# Gestures

# Make an Image tappable by adding a TapGestureRecognizer

There are a couple of default recognizers available in Xamarin.Forms, one of them is the TapGestureRecognizer.

You can add them to virtually any visual element. Have a look at a simple implementation which binds to an Image. Here is how to do it in code.

var tappedCommand = new Command(() =>
{
    //handle the tap
});

var tapGestureRecognizer = new TapGestureRecognizer { Command = tappedCommand };
image.GestureRecognizers.Add(tapGestureRecognizer);

Or in XAML:

<Image Source="tapped.jpg">
    <Image.GestureRecognizers>
        <TapGestureRecognizer
                Command="{Binding TappedCommand}"
                NumberOfTapsRequired="2" />
  </Image.GestureRecognizers>
</Image>

Here the command is set by using data binding. As you can see you can also set the NumberOfTapsRequired to enable it for more taps before it takes action. The default value is 1 tap.

Other gestures are Pinch and Pan.

# Zoom an Image with the Pinch gesture

In order to make an Image (or any other visual element) zoomable we have to add a PinchGestureRecognizer to it. Here is how to do it in code:

var pinchGesture = new PinchGestureRecognizer();
pinchGesture.PinchUpdated += (s, e) => {
// Handle the pinch
};
    
image.GestureRecognizers.Add(pinchGesture);

But it can also be done from XAML:

<Image Source="waterfront.jpg">
  <Image.GestureRecognizers>
    <PinchGestureRecognizer PinchUpdated="OnPinchUpdated" />
  </Image.GestureRecognizers>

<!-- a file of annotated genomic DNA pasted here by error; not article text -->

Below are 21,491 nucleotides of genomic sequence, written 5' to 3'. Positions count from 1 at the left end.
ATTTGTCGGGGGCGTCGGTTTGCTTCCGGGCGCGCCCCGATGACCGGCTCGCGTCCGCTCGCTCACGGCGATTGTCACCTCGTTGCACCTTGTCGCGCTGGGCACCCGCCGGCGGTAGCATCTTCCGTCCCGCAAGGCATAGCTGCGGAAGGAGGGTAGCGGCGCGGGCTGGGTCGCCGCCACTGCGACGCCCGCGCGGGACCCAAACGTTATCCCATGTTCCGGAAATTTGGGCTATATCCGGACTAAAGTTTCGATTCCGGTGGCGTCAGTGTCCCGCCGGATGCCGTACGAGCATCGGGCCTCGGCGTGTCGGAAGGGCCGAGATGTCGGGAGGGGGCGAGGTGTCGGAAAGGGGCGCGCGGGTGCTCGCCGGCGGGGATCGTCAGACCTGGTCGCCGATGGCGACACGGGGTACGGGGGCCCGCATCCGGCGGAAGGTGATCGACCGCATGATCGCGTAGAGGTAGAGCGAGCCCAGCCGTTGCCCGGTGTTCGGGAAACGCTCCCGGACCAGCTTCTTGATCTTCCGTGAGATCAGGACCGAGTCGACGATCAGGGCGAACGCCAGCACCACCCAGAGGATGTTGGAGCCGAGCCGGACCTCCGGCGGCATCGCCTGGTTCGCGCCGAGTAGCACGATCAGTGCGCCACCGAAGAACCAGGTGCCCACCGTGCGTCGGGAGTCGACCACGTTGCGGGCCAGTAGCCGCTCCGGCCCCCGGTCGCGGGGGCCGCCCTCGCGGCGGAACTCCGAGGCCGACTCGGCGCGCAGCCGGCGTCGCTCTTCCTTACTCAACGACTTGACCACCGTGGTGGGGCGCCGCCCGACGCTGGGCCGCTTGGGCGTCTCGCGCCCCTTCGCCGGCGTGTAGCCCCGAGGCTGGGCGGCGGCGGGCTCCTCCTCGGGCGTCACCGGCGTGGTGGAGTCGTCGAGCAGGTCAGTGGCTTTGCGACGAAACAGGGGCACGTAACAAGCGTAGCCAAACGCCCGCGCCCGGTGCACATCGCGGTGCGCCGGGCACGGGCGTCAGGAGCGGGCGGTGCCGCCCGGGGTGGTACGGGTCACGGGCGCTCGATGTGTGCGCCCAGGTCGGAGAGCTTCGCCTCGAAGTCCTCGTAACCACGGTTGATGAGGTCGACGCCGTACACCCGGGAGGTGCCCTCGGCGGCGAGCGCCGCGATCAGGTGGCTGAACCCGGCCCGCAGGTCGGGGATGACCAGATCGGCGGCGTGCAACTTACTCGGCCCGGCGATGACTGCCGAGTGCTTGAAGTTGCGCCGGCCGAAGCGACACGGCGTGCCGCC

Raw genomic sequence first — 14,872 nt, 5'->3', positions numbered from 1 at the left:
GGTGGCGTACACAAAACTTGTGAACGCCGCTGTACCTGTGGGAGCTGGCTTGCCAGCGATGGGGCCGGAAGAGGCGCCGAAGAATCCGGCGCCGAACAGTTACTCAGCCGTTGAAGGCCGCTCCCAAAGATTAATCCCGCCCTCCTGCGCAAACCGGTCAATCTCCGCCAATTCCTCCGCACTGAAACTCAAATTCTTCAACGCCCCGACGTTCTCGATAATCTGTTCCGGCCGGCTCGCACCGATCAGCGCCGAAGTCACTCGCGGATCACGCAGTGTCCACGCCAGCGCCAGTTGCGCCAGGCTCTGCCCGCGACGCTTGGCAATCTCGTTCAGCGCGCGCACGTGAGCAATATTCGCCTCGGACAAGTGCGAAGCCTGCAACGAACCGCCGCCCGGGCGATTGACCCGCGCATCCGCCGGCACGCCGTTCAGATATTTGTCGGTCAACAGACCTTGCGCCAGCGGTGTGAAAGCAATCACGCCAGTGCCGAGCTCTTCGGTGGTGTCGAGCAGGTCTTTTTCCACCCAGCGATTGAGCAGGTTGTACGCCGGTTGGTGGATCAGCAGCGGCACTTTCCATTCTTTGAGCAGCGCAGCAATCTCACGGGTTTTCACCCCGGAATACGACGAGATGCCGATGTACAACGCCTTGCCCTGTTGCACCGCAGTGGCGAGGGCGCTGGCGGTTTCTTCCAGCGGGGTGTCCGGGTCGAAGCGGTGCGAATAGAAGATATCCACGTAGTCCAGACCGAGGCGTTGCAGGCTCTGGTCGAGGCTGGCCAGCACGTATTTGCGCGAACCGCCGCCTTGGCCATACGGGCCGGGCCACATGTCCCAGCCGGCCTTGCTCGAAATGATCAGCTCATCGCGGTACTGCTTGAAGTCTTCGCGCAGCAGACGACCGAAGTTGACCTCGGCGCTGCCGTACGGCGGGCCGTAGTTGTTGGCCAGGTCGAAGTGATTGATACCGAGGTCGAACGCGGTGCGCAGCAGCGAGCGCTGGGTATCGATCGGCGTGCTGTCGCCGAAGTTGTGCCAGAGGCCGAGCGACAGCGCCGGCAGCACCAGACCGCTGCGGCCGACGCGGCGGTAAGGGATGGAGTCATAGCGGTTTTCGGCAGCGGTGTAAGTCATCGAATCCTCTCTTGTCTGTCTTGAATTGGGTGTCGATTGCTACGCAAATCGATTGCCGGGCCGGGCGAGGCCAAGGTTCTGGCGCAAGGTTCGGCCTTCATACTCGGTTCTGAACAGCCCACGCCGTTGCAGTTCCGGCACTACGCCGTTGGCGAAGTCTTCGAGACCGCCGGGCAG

</Image>

In the accompanied event handler you should provide the code to zoom your image. Of course other uses can be implement as well.

void OnPinchUpdated (object sender, PinchGestureUpdatedEventArgs e)
{
    // ... code here
}

Other gestures are Tap and Pan.

# Show all of the zoomed Image content with the PanGestureRecognizer

When you have a zoomed Image (or other content) you may want to drag around the Image to show all of its content in the zoomed in state.

This can be achieved by implementing the PanGestureRecognizer. From code this looks like so:

var panGesture = new PanGestureRecognizer();
panGesture.PanUpdated += (s, e) => {
  // Handle the pan
};

image.GestureRecognizers.Add(panGesture);

This can also be done from XAML:

<Image Source="MonoMonkey.jpg">
  <Image.GestureRecognizers>
    <PanGestureRecognizer PanUpdated="OnPanUpdated" />
  </Image.GestureRecognizers>
</Image>

In the code-behind event you can now handle the panning accordingly. Use this method signature to handle it:

void OnPanUpdated (object sender, PanUpdatedEventArgs e)
{
  // Handle the pan
}

# Place a pin where the user touched the screen with MR.Gestures

Xamarins built in gesture recognizers provide only very basic touch handling. E.g. there is no way to get the position of a touching finger. MR.Gestures is a component which adds 14 different touch handling events. The position of the touching fingers is part of the EventArgs passed to all MR.Gestures events.

If you want to place a pin anywhere on the screen, the easiest way is to use an MR.Gestures.AbsoluteLayout which handles the Tapping event.

<mr:AbsoluteLayout x:Name="MainLayout" Tapping="OnTapping">
    ...
</mr:AbsoluteLayout>

As you can see the Tapping="OnTapping" also feels more like .NET than Xamarins syntax with the nested GestureRecognizers. That syntax was copied from iOS and it smells a bit for .NET developers.

In your code behind you could add the OnTapping handler like this:

private void OnTapping(object sender, MR.Gestures.TapEventArgs e)
{
    if (e.Touches?.Length > 0)
    {
        Point touch = e.Touches[0];
        var image = new Image() { Source = "pin" };
        MainLayout.Children.Add(image, touch);
    }
}

Instead of the Tapping event, you could also use the TappingCommand and bind to your ViewModel, but that would complicate things in this simple example.

More samples for MR.Gestures can be found in the GestureSample app on GitHub and on the MR.Gestures website. These also show how to use all the other touch events with event handlers, commands, MVVM, ...